After that was decided, along with a discussion of the bill estimate ($1900-2400), we went to visit him in the back in his little vet cage with a an IV, a purple bandage, and a cone, and then left for the night. He would stay at the vet overnight. Honestly, that was the scariest part.
When we got home I tried to be cool - he was being taken care of very well, and he is a dog after all. This was successful as long as Mr. Renaissance didn't try to discuss it or show any sympathy. He couldn't. So I had a mini-breakdown about the fragility of life, and how everyone I love will someday be taken from me, including this little guy. It's just a taste of the inevitable. Jesus, even now that's depressing. But true. And depressing. Let's stop this cycle for now, shall we?
Anyway, the next day we called and he was doing well, his poison levels had dropped, but he had still been dry-heaving pretty much all night. They did an x-ray and found a lot of dense pieces in his stomach that looked like they could be bone fragments. I told them, I guess that sounds about right. He steals his Rottweiler housemate's bones all the time and gnaws on them for hours. One time he got a bone that was about as big as he is back to his crate after eyeing it and plotting on it for months. They said this was probably irritating his stomach which is why he kept dry-heaving. It would likely pass through, but they'd have to keep an eye on it in case it all ganged up together and formed an obstruction. They planned another x-ray for that afternoon.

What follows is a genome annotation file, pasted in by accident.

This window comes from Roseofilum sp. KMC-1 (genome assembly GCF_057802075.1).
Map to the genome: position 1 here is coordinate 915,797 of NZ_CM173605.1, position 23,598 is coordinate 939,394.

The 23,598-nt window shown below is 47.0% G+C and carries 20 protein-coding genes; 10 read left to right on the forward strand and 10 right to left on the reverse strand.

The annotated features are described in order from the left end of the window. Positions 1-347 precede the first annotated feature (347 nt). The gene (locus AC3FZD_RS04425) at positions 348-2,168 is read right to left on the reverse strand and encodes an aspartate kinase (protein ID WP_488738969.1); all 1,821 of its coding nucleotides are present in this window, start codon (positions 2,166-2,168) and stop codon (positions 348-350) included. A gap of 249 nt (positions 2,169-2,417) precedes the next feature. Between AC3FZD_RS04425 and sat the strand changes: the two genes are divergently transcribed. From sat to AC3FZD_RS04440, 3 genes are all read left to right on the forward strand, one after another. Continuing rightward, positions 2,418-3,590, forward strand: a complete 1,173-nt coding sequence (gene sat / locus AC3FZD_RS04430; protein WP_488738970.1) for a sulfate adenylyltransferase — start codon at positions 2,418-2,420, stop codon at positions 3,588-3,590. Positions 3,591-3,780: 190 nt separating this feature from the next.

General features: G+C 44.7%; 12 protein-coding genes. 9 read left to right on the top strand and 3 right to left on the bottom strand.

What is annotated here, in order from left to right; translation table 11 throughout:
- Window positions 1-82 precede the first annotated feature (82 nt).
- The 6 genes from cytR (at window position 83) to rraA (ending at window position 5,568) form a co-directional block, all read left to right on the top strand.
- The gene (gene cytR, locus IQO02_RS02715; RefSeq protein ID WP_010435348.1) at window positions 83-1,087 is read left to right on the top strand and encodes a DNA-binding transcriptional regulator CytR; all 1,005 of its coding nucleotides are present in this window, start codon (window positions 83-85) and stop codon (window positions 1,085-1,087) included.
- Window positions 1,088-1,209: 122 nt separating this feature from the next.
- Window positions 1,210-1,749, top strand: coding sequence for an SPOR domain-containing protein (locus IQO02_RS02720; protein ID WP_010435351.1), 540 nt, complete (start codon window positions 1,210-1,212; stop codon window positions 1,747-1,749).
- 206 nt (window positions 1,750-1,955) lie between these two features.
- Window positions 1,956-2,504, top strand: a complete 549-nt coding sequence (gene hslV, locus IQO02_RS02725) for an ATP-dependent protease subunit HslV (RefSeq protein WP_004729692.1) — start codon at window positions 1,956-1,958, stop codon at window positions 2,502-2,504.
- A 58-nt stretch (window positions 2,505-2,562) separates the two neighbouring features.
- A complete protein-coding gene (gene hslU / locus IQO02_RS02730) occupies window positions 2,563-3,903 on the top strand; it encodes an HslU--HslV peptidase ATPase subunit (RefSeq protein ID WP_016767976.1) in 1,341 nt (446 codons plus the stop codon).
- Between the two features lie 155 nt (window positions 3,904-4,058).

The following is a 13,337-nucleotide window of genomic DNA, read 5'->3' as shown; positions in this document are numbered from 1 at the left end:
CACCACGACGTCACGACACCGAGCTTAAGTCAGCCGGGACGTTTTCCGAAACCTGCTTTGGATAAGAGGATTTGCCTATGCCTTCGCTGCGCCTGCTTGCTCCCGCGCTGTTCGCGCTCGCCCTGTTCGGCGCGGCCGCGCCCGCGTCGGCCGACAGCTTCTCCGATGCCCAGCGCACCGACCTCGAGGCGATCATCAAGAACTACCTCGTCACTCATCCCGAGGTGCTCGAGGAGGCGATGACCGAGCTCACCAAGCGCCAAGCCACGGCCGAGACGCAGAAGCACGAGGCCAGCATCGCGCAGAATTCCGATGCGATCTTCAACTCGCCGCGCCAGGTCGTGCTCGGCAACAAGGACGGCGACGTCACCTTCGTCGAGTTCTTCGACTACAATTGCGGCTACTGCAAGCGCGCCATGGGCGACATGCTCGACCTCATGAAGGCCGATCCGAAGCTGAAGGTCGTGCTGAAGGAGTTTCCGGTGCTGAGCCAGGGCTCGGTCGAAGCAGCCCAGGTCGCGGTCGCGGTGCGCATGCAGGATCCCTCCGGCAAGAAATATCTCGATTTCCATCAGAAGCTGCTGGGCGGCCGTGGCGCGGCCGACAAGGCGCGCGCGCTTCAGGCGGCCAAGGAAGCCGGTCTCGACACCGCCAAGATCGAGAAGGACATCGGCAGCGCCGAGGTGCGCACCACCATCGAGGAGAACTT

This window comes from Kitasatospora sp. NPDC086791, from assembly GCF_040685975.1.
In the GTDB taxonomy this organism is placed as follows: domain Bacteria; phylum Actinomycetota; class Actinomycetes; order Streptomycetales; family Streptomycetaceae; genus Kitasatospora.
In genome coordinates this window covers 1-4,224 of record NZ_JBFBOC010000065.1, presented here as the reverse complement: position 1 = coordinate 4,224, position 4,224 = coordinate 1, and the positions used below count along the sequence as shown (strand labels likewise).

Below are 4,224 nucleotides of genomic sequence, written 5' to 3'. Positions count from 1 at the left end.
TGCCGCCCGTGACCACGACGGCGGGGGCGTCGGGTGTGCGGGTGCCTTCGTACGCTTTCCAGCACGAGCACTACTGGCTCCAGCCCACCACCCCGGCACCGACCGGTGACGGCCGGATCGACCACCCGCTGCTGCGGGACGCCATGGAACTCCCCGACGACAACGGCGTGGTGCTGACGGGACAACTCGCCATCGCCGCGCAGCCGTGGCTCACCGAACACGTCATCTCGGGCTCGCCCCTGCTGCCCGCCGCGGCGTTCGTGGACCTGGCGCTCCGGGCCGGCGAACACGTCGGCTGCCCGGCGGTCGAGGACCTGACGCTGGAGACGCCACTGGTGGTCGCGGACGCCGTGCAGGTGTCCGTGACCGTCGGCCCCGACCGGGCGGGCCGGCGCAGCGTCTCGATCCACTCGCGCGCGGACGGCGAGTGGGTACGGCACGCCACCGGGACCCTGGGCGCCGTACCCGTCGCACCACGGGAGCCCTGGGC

When I called after that x-ray they said the bone fragments passed through just fine. They said they wanted to keep him until he "was eating food and drinking water again". I said, "oh my god, he's not eating?!?!", because things would have to be seriously wrong for him not to want to eat. They said, "Oh, we just haven't offered him any yet". Well, say that then. Jesus. They said they wanted to keep him another night to make sure everything stays down. I thought that sounded a bit excessive, but you're the experts. I didn't go to vet school after all.
When I talked to Mr. Renaissance, who had also spoken to the vet that day, he called shenanigans. We were going to give it until later that evening, and if he was still doing fine we were going to take him home. He called the vet and told them this, in a very professional yet firm manner. I was so grateful. I don't have this ability. I either agree with what is going on, or I go fully indignant. That middle ground is tricky.
So we picked him up that evening, and he was acting a little weird. Just not quite Bubba. We had to feed him a small bland meal (cottage cheese and rice) four times a day and give him two pills (a preventative antibiotic because of the suture he needed to keep the catheter in place, and Pepcid AC to help settle his stomach) for a week. In the morning he was back to his old self. He must have still been on valium or something. And since he kept everything down, he didn't need to go back to the hospital.
So to recap:
- Don't let your dog get into chocolate. This was the first disadvantage of having a small dog. Small quantities of the no-go foods are dangerous.
- Bubba has now had an EKG, an x-ray, antibiotics, Pepcid AC, and valium, in addition to the Immodium AD that I had to give him when I first brought him home with the doggie flu. I've never even had valium.
- Pet insurance is awesome. His little chocolate episode cost $2700 in vet fees. I have paid $15/month for insurance since I've had him, plus a $200 deductible for this and 10% of its cost. So about $700 total. I win.
- Also, pets are expensive.
- Bubba isn't allowed to chew on his housemate's bones.
- In fact, he'll be kenneled a lot more when I'm not home. Because he doesn't understand that chocolate is not delicious.